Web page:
The court’s recent ruling in the case does not consider the validity of either of the plaintiffs’ theories. It merely rejects defendants’ assertion that PLCAA deprives the court of subject-matter jurisdiction. In short, the court declared only that it has the authority to decide — at some later time — whether the theory of negligent entrustment applies to a gun manufacturer’s marketing practices and whether Connecticut’s unfair trade practices act fits the definition of a statute “applicable to the sale and marketing” of firearms.

However, in an unusual twist, the trial judge, in a conference with the parties on April 19, set a trial date for April 2018 and authorized the parties to commence discovery immediately.

These court rulings have attracted national media coverage and, in the process, have drawn attention to the role of gun industry marketing and distribution practices in gun violence. Those who applaud the plaintiffs’ lawsuit believe that exposing gun manufacturers to civil liability will encourage them to limit the sale of their most powerful weapons to the military and law enforcement. Critics denounce such efforts as a misuse of the civil justice system — an attempt to promote gun control regulation through private litigation.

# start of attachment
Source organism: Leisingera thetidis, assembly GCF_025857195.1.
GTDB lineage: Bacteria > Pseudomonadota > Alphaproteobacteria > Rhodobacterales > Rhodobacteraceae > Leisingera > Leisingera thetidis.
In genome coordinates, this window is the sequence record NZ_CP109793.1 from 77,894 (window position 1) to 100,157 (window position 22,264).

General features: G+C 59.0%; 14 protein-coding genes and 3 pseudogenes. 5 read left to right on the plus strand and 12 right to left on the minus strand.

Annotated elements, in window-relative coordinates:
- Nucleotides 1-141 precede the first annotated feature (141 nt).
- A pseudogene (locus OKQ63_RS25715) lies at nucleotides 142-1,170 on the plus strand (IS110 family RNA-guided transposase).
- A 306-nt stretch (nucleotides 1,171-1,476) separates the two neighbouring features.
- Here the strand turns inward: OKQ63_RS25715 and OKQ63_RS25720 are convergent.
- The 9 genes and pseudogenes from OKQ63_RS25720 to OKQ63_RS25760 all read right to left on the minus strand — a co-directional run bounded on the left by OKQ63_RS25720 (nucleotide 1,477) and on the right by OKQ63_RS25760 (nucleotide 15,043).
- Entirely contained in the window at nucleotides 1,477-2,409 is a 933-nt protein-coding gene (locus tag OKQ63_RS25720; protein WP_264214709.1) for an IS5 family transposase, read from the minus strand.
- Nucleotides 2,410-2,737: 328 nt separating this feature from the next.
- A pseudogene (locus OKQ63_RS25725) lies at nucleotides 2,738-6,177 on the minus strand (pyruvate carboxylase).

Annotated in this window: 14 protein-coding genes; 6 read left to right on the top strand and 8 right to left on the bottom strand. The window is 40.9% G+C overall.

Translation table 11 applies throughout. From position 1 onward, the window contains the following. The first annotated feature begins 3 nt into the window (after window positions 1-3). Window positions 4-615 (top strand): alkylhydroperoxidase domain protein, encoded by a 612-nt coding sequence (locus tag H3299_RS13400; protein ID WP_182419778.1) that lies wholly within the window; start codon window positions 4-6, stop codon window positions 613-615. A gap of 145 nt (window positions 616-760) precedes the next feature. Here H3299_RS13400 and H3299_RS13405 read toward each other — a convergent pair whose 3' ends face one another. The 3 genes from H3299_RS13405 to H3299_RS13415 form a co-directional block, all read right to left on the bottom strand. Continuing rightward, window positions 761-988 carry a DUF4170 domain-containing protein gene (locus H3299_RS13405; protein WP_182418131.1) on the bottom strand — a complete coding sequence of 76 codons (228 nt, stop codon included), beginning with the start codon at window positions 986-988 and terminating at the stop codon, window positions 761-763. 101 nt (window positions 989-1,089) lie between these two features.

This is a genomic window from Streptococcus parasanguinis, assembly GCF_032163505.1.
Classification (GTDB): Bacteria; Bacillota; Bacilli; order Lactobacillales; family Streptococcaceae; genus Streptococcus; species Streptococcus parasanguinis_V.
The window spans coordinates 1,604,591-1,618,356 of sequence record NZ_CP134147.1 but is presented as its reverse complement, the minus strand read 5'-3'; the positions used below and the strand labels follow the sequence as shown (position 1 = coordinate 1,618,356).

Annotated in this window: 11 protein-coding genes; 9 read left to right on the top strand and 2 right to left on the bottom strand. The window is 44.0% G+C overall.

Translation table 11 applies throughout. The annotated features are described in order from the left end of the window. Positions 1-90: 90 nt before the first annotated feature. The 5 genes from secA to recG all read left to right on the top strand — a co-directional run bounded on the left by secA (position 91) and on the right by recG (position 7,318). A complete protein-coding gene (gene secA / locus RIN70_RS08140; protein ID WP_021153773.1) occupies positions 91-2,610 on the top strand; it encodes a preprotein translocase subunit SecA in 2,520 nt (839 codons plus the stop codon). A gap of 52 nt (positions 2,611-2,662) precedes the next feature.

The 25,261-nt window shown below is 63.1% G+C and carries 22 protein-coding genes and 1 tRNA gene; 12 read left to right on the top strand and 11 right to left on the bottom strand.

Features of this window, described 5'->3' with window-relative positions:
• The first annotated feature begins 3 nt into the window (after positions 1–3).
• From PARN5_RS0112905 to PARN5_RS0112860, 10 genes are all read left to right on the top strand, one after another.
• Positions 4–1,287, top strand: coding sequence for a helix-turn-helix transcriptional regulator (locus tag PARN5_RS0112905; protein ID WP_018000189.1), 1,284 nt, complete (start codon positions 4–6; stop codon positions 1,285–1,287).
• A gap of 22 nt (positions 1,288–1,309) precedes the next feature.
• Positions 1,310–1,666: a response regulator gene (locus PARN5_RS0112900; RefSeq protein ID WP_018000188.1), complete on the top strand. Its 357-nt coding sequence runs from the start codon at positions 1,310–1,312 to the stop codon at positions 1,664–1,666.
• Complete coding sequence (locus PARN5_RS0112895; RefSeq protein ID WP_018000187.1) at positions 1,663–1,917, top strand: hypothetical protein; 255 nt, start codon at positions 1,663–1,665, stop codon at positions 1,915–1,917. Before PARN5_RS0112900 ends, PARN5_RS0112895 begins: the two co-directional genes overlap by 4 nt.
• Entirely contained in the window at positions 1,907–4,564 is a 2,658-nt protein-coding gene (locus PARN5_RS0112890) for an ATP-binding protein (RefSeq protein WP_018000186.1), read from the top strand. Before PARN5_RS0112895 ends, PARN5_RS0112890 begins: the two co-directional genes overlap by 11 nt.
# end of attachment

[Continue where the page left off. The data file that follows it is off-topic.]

The Sandy Hook case has rekindled a debate over the responsibility of firearms manufacturers for gun violence and the proper role of the courts in the battle over gun control. Subsequent rulings are likely to attract additional media coverage and add fuel to the controversy. Stay tuned.

Timothy D. Lytton, Distinguished University Professor and professor of law, has a longstanding interest in the public policy implications of tort litigation. He has explored this subject through case studies of contemporary issues such as clergy sexual abuse and gun violence. His book, Holding Bishops Accountable: How Lawsuits Helped the Catholic Church Confront Clergy Sexual Abuse (Harvard University Press 2008), explores how private lawsuits shape public policy. An earlier edited volume, Suing the Gun Industry: A Battle at the Crossroads of Gun Control and Mass Torts (University of Michigan Press 2005), analyzes tort litigation aimed at reducing gun violence.

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Reprinted with permission from the April 25 edition of the National Law Journal © “2016 ALM Media Properties, LLC. All rights reserved. Further duplication without permission is prohibited, contact 877-257-3382 or